At heart though, The Novel in the Viola is the story of a life. The life of Elise, younger daughter of Anna and Julian Landau. Opera singer and novelist respectively. Elise worries that she is not as talented as her sister, Margot, but that casts just a very small shadow on a wonderful life. Because Elise is loved, and because she loves her family, she is happy and she is secure.

But the year is 1938. The Landaus live in Austria, in Vienna. And they are Jewish.

Anna and Julian realise that their family is at risk and take steps to flee. Margot and her husband secure American visas and they hope that they will be able to do the same. But they know that they will not be able to secure a visa for Elise, and so she writes an advertisement:

VIENNESE JEWESS, 19, seeks position as domestic servant. Speaks fluid English. I will cook your goose. Elise Landau, Vienna 4, Dorotheegassee, 30/5.

A position is secured and Elise is despatched to London. A temporary arrangement, to keep her safe until things change, until the family can be reunited.

Elise, her family, her world were alive for me, and I felt her sorrow as she was separated from them. I admired her character as she coped with the journey, the things she had to do in London. I empathised with her as she worried about making her money last, as she devoured the chocolate her sister tucked into her luggage, as she struggled to cope with the separation from her family and her home.

Or, to put it simply, I grew to love Elise.

She becomes a parlour maid at Tyneford House on the Dorset coast. During her life there she will experience both love and loss. She will make friends, and grow to love the house and the surrounding countryside. But she will also suffer slights and setbacks as she tries to find her place in the world, and reunite her family.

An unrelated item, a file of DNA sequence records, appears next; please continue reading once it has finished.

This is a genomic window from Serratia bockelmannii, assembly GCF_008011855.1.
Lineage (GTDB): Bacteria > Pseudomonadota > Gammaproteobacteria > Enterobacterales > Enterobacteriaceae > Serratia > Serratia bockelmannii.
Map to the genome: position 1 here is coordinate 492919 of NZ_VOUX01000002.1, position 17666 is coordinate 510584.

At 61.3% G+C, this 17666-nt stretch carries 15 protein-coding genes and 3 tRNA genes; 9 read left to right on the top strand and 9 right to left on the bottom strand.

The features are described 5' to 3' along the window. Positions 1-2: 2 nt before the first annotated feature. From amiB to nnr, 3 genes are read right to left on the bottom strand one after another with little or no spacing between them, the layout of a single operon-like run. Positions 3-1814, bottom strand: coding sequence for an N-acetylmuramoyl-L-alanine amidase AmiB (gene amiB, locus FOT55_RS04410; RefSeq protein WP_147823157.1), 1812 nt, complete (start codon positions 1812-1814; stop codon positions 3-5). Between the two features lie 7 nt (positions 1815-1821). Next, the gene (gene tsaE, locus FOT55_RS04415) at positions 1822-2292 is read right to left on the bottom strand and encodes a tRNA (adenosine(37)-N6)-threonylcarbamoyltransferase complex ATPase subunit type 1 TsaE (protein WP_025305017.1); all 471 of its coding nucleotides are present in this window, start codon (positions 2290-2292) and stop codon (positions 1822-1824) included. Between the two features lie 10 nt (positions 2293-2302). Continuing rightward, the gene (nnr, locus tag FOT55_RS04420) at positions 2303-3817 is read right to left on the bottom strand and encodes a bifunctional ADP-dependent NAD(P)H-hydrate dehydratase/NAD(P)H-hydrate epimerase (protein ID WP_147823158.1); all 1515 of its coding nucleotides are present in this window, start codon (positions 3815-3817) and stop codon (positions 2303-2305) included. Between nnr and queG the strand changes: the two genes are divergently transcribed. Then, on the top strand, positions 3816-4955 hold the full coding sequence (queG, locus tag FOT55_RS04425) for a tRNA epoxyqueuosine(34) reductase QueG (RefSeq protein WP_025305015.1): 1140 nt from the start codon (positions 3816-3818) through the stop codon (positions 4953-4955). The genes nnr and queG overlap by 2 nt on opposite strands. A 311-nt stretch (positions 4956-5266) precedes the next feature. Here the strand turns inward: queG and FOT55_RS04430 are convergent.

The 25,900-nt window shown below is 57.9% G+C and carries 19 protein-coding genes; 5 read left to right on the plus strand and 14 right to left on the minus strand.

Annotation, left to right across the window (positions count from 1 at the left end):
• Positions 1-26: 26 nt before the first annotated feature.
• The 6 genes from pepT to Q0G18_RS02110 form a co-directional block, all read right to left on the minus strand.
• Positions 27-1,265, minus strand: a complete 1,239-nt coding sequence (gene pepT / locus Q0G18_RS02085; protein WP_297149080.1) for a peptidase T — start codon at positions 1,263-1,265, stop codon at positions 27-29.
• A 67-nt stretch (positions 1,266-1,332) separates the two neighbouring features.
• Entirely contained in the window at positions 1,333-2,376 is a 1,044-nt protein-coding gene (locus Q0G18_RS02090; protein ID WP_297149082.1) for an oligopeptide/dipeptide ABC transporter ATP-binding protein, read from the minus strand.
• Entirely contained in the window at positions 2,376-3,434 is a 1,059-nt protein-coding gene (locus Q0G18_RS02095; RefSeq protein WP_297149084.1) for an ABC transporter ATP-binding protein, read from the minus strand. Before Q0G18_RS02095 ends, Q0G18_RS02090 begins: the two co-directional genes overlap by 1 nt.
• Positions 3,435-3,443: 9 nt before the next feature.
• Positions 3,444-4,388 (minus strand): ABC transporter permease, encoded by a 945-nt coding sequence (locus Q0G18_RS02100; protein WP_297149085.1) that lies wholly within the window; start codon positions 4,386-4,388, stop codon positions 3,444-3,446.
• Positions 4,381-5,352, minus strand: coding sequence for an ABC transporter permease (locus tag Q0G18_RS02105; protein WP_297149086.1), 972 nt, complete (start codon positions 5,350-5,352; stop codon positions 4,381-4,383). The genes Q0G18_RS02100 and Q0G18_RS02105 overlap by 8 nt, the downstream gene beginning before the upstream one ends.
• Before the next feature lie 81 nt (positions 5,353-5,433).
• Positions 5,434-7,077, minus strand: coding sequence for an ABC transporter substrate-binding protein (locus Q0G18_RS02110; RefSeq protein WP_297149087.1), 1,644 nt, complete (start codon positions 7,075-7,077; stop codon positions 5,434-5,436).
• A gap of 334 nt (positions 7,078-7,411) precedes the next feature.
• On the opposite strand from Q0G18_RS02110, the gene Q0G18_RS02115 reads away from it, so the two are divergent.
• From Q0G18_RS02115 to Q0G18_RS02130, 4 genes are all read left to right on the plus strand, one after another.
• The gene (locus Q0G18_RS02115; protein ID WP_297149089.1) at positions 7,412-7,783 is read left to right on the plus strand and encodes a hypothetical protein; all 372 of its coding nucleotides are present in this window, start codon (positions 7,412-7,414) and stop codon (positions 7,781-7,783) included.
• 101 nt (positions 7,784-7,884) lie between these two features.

The slights come because Elise doesn’t quite fit. She plays the part of a parlour maid but she comes from the world of the family. The butler observes that, after Elise, Tyneford would never be the same again and he is right, for more reasons than he knows.

It would love to write about so many wonderful details, characters and events, but I mustn’t. This is a book that needs to unravel slowly, so that you can watch over Elise as her life progresses.

The settings, from Vienna to London to Dorset, are wonderfully painted, and the sense of period and the point in history too are never lost. The characters, and their relationships, are fully and beautifully drawn. I believed in them utterly.

That meant that I was completely involved as Tyneford House and its occupants faced both war, and the end of an era. Things would never be the same again.

I knew that.  I had the benefit of hindsight, and that made the story so much more moving.

It was such a wonderful story, so beautifully written, and with such a range of emotions. I think I felt every emotion that a book can inspire before I reached the end.

That end came quickly. Maybe a little too quickly, though it might have been that I just didn’t want to leave Elise and her world. It was unexpected and yet completely right, and it was given extra poignancy by the very real events that it mirrored.

A few small things didn’t quite work.Maybe a few too many nice, understanding characters. One or two modern idioms slipped in. And the story of the actual novel in the actual viola didn’t quite work for me.

But they were small things, and I could happily let them pass by, because the many delights of this novel made them seem unimportant.

And because The Novel in the Viola really is a book that can touch your heart, if you only let it.

And, as I said, I loved it.